No more Mr. Nice Guy (cont.)
Posted: Monday August 27, 2007 10:15PM; Updated: Monday August 27, 2007 10:30PM
That said, this team is not without talent. Oswalt is one of the best in the league. Berkman, even in an off year, is still very good at first base, a power threat who still has a few good seasons left in his 31-year-old switch-hitting body. Carlos Lee, whom Purpura signed to a $100 million contract last winter, is not good defensively in left field, but he drives in runs, something this team badly needs. Rookie centerfielder Hunter Pence is a star in the making. Outfielder Luke Scott can help. Maybe Chris Burke, the on-hand heir apparent to Biggio at second, can, too. There are youngsters on the roster now, and more coming in September, that could play a part in the team's near-term future.
No, it's not the most talent in the NL, by any means, but it doesn't have to be. That may be the hardest part to swallow during these past two years. The Astros are talented enough to compete in the NL Central, where a .500 record earns a spot a mere 1½ games out of first place right now. But they haven't competed, not since they were swept by the woeful Pirates, at home, in the first series of the year.
"We have a pretty good team, I think," said Cecil Cooper, the bench coach who takes over for Garner, on an interim basis, for the rest of the year. "We just need to go out and play better."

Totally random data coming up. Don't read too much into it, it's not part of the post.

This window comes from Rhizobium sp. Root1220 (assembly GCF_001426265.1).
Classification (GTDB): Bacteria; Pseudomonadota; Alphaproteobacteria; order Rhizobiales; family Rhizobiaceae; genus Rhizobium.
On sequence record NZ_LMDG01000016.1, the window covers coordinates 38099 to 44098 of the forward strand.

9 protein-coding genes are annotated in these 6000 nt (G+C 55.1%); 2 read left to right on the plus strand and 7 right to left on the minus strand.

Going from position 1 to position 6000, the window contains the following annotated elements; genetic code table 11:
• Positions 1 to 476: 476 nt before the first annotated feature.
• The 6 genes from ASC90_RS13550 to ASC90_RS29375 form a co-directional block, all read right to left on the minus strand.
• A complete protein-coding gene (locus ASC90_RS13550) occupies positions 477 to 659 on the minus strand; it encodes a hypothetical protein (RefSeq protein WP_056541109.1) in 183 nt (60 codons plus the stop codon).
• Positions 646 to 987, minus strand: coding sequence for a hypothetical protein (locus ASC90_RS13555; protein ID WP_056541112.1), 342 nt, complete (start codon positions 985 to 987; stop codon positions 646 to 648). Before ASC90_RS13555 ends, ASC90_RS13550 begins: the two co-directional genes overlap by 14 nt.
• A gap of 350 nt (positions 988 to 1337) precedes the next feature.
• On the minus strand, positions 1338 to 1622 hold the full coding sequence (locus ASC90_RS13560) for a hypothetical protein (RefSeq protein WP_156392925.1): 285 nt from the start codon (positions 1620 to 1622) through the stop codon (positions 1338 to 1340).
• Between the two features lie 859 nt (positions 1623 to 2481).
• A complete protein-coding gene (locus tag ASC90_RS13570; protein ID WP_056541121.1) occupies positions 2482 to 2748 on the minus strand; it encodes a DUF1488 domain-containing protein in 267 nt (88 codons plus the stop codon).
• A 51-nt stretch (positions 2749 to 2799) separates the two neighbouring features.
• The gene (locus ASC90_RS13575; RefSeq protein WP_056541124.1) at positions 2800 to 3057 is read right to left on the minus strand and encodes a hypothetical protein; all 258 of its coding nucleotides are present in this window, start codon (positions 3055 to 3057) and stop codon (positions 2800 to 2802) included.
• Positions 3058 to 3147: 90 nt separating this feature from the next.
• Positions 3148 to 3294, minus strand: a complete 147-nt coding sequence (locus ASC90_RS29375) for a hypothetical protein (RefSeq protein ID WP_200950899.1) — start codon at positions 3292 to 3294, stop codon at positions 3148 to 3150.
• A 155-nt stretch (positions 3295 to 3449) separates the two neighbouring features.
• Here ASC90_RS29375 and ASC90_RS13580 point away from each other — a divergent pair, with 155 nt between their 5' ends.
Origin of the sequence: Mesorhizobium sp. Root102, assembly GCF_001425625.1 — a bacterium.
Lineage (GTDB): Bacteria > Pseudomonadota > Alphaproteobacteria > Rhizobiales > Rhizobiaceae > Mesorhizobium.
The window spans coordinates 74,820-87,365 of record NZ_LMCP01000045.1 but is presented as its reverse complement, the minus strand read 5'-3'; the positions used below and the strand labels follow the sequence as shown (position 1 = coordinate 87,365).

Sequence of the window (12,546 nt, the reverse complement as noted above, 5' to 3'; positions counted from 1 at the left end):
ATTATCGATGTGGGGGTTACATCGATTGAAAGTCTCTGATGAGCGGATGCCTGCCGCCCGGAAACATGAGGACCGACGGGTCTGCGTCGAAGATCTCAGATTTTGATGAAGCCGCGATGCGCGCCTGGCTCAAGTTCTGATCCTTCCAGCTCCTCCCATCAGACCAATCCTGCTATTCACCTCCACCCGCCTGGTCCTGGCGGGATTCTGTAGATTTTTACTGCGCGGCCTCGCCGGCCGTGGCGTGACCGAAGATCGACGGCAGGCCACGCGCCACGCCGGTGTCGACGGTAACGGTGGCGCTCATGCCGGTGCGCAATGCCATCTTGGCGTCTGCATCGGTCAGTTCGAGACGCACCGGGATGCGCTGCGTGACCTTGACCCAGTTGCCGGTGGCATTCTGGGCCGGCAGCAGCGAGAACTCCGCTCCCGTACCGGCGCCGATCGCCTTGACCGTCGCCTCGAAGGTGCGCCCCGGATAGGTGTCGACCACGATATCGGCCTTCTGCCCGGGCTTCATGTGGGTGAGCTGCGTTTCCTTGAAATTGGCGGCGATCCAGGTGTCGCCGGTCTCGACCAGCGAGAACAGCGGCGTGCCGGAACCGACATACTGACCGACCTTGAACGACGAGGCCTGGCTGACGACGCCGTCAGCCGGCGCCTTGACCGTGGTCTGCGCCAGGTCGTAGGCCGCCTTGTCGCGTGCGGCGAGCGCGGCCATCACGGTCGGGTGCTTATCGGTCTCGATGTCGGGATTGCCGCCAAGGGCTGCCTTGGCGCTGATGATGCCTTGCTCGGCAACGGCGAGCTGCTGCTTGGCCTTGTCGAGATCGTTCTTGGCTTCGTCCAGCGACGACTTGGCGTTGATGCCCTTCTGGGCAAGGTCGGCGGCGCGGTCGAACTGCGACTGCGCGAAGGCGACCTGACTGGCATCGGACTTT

A lot of factors, beyond the losing, went into McLane's decision to start anew. Some wonky trades, including the one last winter with Colorado for pitcher Jason Jennings, who is out with an elbow injury, chipped away at Purpura's standing, as did the inability to re-sign either Pettitte or Clemens. The Astros couldn't sign two draft picks this year, which hurt, too. But if there's one screaming indictment of the people who have been running this team, it's their inability to get the most out of the offensive talent. In their World Series year of '05, the Astros were in the bottom half of the league (11th) in runs scored. Last season, they were 12th. This year, they're 13th.
It's easy to blame catcher Brad Ausmus, shortstop Adam Everett, the aging Biggio, an underperforming Burke and former Houston players like Morgan Ensberg and Willie Taveras. But Cooper, who hit .297 in a 17-year career that ended in 1987, says that much of the talent on this team has been untapped.
"To me, it's all about the approach -- you know what that guy's going to do to you, and how to approach that. And, sometimes, we don't change. We do the same things over and over," Cooper said. "So there'll be some changes in that regard."
All of it's too late for this year, of course. With 31 games left, it will be all that Cooper and the front office can do just to keep the Astros ahead of the Pirates when the final day comes. A long offseason follows, run by a new GM (who probably will be hired before the end of the season) and possibly a new manager.
McLane, who makes a habit of asking people in his organization if they're "ready to be a champion," talked Monday about getting more invigoration and enthusiasm into the franchise. He harped on leadership. "No, we're not rebuilding," he said at the news conference at Minute Maid Park. "We're bringing in leadership ..."
Whatever they're doing, at least McLane and his Astros are finally doing something. This sitting around playing nice guy stuff, as fun and refreshing and easy as it may be, never works out in the long run.
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